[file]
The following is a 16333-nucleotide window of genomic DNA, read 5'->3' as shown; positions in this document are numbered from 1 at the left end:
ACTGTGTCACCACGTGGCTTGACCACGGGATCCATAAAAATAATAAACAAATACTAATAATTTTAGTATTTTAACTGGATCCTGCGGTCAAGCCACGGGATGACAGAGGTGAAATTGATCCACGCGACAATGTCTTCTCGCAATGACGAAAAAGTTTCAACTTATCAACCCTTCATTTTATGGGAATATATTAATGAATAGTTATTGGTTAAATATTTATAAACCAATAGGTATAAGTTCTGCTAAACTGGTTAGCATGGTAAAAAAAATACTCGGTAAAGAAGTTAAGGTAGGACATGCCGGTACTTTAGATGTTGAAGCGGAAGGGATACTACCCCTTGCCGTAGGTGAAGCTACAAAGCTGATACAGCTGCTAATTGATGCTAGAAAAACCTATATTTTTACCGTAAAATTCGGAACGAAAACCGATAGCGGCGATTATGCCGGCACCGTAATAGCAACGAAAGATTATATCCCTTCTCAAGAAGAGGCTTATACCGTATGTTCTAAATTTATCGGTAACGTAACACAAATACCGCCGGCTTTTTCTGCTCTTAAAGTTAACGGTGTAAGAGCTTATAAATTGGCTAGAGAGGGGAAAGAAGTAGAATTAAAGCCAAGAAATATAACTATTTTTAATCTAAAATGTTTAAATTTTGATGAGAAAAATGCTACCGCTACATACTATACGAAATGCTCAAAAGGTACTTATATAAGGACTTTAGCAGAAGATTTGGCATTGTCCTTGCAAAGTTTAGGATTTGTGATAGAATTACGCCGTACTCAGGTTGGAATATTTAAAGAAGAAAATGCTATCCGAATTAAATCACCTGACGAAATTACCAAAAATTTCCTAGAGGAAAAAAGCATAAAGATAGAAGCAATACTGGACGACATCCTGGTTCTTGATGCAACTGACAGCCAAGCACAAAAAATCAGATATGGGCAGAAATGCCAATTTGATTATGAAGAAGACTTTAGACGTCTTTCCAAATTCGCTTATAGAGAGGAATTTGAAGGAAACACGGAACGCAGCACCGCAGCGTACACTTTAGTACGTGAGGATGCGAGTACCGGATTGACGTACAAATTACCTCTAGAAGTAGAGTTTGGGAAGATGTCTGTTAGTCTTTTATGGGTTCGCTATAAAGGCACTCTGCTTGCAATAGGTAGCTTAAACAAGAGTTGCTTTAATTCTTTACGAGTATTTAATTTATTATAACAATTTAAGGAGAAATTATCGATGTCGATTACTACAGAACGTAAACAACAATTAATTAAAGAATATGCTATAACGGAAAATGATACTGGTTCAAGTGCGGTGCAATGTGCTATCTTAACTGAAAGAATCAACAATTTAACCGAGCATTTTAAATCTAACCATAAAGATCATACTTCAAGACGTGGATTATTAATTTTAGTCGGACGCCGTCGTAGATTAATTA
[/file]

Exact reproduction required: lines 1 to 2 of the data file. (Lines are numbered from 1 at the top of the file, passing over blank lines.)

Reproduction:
The following is a 16333-nucleotide window of genomic DNA, read 5'->3' as shown; positions in this document are numbered from 1 at the left end:
ACTGTGTCACCACGTGGCTTGACCACGGGATCCATAAAAATAATAAACAAATACTAATAATTTTAGTATTTTAACTGGATCCTGCGGTCAAGCCACGGGATGACAGAGGTGAAATTGATCCACGCGACAATGTCTTCTCGCAATGACGAAAAAGTTTCAACTTATCAACCCTTCATTTTATGGGAATATATTAATGAATAGTTATTGGTTAAATATTTATAAACCAATAGGTATAAGTTCTGCTAAACTGGTTAGCATGGTAAAAAAAATACTCGGTAAAGAAGTTAAGGTAGGACATGCCGGTACTTTAGATGTTGAAGCGGAAGGGATACTACCCCTTGCCGTAGGTGAAGCTACAAAGCTGATACAGCTGCTAATTGATGCTAGAAAAACCTATATTTTTACCGTAAAATTCGGAACGAAAACCGATAGCGGCGATTATGCCGGCACCGTAATAGCAACGAAAGATTATATCCCTTCTCAAGAAGAGGCTTATACCGTATGTTCTAAATTTATCGGTAACGTAACACAAATACCGCCGGCTTTTTCTGCTCTTAAAGTTAACGGTGTAAGAGCTTATAAATTGGCTAGAGAGGGGAAAGAAGTAGAATTAAAGCCAAGAAATATAACTATTTTTAATCTAAAATGTTTAAATTTTGATGAGAAAAATGCTACCGCTACATACTATACGAAATGCTCAAAAGGTACTTATATAAGGACTTTAGCAGAAGATTTGGCATTGTCCTTGCAAAGTTTAGGATTTGTGATAGAATTACGCCGTACTCAGGTTGGAATATTTAAAGAAGAAAATGCTATCCGAATTAAATCACCTGACGAAATTACCAAAAATTTCCTAGAGGAAAAAAGCATAAAGATAGAAGCAATACTGGACGACATCCTGGTTCTTGATGCAACTGACAGCCAAGCACAAAAAATCAGATATGGGCAGAAATGCCAATTTGATTATGAAGAAGACTTTAGACGTCTTTCCAAATTCGCTTATAGAGAGGAATTTGAAGGAAACACGGAACGCAGCACCGCAGCGTACACTTTAGTACGTGAGGATGCGAGTACCGGATTGACGTACAAATTACCTCTAGAAGTAGAGTTTGGGAAGATGTCTGTTAGTCTTTTATGGGTTCGCTATAAAGGCACTCTGCTTGCAATAGGTAGCTTAAACAAGAGTTGCTTTAATTCTTTACGAGTATTTAATTTATTATAACAATTTAAGGAGAAATTATCGATGTCGATTACTACAGAACGTAAACAACAATTAATTAAAGAATATGCTATAACGGAAAATGATACTGGTTCAAGTGCGGTGCAATGTGCTATCTTAACTGAAAGAATCAACAATTTAACCGAGCATTTTAAATCTAACCATAAAGATCATACTTCAAGACGTGGATTATTAATTTTAGTCGGACGCCGTCGTAGATTAATTA